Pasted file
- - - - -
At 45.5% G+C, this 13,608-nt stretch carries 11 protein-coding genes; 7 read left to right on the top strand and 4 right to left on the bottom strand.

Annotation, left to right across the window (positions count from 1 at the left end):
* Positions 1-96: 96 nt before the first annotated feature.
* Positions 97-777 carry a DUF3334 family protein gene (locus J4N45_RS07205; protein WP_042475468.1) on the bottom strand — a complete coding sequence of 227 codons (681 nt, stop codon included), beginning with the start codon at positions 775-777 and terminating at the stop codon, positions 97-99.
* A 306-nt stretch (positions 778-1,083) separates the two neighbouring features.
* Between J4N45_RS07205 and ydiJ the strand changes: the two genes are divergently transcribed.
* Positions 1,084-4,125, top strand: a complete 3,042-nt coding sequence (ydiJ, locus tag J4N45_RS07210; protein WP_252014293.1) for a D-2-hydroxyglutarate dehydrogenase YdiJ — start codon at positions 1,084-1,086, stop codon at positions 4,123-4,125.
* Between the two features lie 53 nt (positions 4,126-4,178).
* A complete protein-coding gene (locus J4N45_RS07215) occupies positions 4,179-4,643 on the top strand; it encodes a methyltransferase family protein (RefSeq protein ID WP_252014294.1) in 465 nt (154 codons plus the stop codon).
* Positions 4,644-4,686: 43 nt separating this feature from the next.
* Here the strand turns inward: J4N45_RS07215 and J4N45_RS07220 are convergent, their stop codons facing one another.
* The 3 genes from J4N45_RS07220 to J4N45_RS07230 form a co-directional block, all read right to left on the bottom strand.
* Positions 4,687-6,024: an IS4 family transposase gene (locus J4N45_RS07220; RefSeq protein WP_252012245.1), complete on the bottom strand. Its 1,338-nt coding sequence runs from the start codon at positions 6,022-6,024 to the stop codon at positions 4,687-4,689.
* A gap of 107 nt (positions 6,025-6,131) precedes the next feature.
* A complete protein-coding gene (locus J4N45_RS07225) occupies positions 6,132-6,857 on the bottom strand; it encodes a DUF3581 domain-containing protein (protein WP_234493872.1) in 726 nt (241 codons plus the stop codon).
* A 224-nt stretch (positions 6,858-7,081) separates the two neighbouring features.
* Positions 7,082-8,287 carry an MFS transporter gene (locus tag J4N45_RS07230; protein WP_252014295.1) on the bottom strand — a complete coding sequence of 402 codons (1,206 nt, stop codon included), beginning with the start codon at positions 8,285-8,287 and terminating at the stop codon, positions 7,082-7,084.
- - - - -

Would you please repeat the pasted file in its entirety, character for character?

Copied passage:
At 45.5% G+C, this 13,608-nt stretch carries 11 protein-coding genes; 7 read left to right on the top strand and 4 right to left on the bottom strand.

Annotation, left to right across the window (positions count from 1 at the left end):
* Positions 1-96: 96 nt before the first annotated feature.
* Positions 97-777 carry a DUF3334 family protein gene (locus J4N45_RS07205; protein WP_042475468.1) on the bottom strand — a complete coding sequence of 227 codons (681 nt, stop codon included), beginning with the start codon at positions 775-777 and terminating at the stop codon, positions 97-99.
* A 306-nt stretch (positions 778-1,083) separates the two neighbouring features.
* Between J4N45_RS07205 and ydiJ the strand changes: the two genes are divergently transcribed.
* Positions 1,084-4,125, top strand: a complete 3,042-nt coding sequence (ydiJ, locus tag J4N45_RS07210; protein WP_252014293.1) for a D-2-hydroxyglutarate dehydrogenase YdiJ — start codon at positions 1,084-1,086, stop codon at positions 4,123-4,125.
* Between the two features lie 53 nt (positions 4,126-4,178).
* A complete protein-coding gene (locus J4N45_RS07215) occupies positions 4,179-4,643 on the top strand; it encodes a methyltransferase family protein (RefSeq protein ID WP_252014294.1) in 465 nt (154 codons plus the stop codon).
* Positions 4,644-4,686: 43 nt separating this feature from the next.
* Here the strand turns inward: J4N45_RS07215 and J4N45_RS07220 are convergent, their stop codons facing one another.
* The 3 genes from J4N45_RS07220 to J4N45_RS07230 form a co-directional block, all read right to left on the bottom strand.
* Positions 4,687-6,024: an IS4 family transposase gene (locus J4N45_RS07220; RefSeq protein WP_252012245.1), complete on the bottom strand. Its 1,338-nt coding sequence runs from the start codon at positions 6,022-6,024 to the stop codon at positions 4,687-4,689.
* A gap of 107 nt (positions 6,025-6,131) precedes the next feature.
* A complete protein-coding gene (locus J4N45_RS07225) occupies positions 6,132-6,857 on the bottom strand; it encodes a DUF3581 domain-containing protein (protein WP_234493872.1) in 726 nt (241 codons plus the stop codon).
* A 224-nt stretch (positions 6,858-7,081) separates the two neighbouring features.
* Positions 7,082-8,287 carry an MFS transporter gene (locus tag J4N45_RS07230; protein WP_252014295.1) on the bottom strand — a complete coding sequence of 402 codons (1,206 nt, stop codon included), beginning with the start codon at positions 8,285-8,287 and terminating at the stop codon, positions 7,082-7,084.